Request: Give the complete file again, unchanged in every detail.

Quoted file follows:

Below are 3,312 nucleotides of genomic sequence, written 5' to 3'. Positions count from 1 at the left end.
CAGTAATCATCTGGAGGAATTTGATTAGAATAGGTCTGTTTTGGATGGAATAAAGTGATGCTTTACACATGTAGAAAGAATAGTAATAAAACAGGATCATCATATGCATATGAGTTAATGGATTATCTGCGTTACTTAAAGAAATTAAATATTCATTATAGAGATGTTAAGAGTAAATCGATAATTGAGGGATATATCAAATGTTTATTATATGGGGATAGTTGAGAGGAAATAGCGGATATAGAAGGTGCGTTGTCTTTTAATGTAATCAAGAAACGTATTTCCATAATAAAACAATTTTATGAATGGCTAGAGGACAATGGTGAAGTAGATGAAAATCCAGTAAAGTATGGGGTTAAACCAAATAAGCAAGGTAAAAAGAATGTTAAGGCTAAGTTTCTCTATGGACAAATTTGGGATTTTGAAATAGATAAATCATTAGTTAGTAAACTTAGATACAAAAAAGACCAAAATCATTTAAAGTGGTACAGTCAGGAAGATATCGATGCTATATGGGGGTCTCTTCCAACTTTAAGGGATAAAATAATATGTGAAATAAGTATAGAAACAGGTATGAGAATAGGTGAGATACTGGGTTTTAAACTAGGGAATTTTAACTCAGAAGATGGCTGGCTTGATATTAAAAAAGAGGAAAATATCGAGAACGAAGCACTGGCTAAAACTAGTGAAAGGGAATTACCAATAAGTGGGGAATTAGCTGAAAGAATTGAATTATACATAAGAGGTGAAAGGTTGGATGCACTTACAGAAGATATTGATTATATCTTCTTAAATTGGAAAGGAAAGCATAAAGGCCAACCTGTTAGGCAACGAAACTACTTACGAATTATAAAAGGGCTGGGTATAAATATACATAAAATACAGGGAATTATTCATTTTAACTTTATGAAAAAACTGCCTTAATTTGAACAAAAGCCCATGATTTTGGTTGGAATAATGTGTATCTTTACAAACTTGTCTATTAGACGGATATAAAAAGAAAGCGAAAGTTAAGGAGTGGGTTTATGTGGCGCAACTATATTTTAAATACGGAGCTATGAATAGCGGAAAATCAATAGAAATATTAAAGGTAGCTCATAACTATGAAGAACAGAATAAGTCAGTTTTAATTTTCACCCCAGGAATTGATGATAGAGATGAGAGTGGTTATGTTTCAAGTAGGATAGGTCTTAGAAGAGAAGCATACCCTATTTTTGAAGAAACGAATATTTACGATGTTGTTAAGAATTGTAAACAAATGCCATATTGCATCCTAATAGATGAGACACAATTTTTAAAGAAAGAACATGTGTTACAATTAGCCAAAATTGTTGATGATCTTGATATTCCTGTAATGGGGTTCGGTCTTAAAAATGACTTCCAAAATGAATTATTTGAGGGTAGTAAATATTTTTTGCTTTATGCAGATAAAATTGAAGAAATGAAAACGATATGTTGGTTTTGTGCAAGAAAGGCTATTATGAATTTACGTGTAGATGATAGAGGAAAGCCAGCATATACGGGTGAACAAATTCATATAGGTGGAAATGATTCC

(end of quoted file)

Below are 3,312 nucleotides of genomic sequence, written 5' to 3'. Positions count from 1 at the left end.
CAGTAATCATCTGGAGGAATTTGATTAGAATAGGTCTGTTTTGGATGGAATAAAGTGATGCTTTACACATGTAGAAAGAATAGTAATAAAACAGGATCATCATATGCATATGAGTTAATGGATTATCTGCGTTACTTAAAGAAATTAAATATTCATTATAGAGATGTTAAGAGTAAATCGATAATTGAGGGATATATCAAATGTTTATTATATGGGGATAGTTGAGAGGAAATAGCGGATATAGAAGGTGCGTTGTCTTTTAATGTAATCAAGAAACGTATTTCCATAATAAAACAATTTTATGAATGGCTAGAGGACAATGGTGAAGTAGATGAAAATCCAGTAAAGTATGGGGTTAAACCAAATAAGCAAGGTAAAAAGAATGTTAAGGCTAAGTTTCTCTATGGACAAATTTGGGATTTTGAAATAGATAAATCATTAGTTAGTAAACTTAGATACAAAAAAGACCAAAATCATTTAAAGTGGTACAGTCAGGAAGATATCGATGCTATATGGGGGTCTCTTCCAACTTTAAGGGATAAAATAATATGTGAAATAAGTATAGAAACAGGTATGAGAATAGGTGAGATACTGGGTTTTAAACTAGGGAATTTTAACTCAGAAGATGGCTGGCTTGATATTAAAAAAGAGGAAAATATCGAGAACGAAGCACTGGCTAAAACTAGTGAAAGGGAATTACCAATAAGTGGGGAATTAGCTGAAAGAATTGAATTATACATAAGAGGTGAAAGGTTGGATGCACTTACAGAAGATATTGATTATATCTTCTTAAATTGGAAAGGAAAGCATAAAGGCCAACCTGTTAGGCAACGAAACTACTTACGAATTATAAAAGGGCTGGGTATAAATATACATAAAATACAGGGAATTATTCATTTTAACTTTATGAAAAAACTGCCTTAATTTGAACAAAAGCCCATGATTTTGGTTGGAATAATGTGTATCTTTACAAACTTGTCTATTAGACGGATATAAAAAGAAAGCGAAAGTTAAGGAGTGGGTTTATGTGGCGCAACTATATTTTAAATACGGAGCTATGAATAGCGGAAAATCAATAGAAATATTAAAGGTAGCTCATAACTATGAAGAACAGAATAAGTCAGTTTTAATTTTCACCCCAGGAATTGATGATAGAGATGAGAGTGGTTATGTTTCAAGTAGGATAGGTCTTAGAAGAGAAGCATACCCTATTTTTGAAGAAACGAATATTTACGATGTTGTTAAGAATTGTAAACAAATGCCATATTGCATCCTAATAGATGAGACACAATTTTTAAAGAAAGAACATGTGTTACAATTAGCCAAAATTGTTGATGATCTTGATATTCCTGTAATGGGGTTCGGTCTTAAAAATGACTTCCAAAATGAATTATTTGAGGGTAGTAAATATTTTTTGCTTTATGCAGATAAAATTGAAGAAATGAAAACGATATGTTGGTTTTGTGCAAGAAAGGCTATTATGAATTTACGTGTAGATGATAGAGGAAAGCCAGCATATACGGGTGAACAAATTCATATAGGTGGAAATGATTCC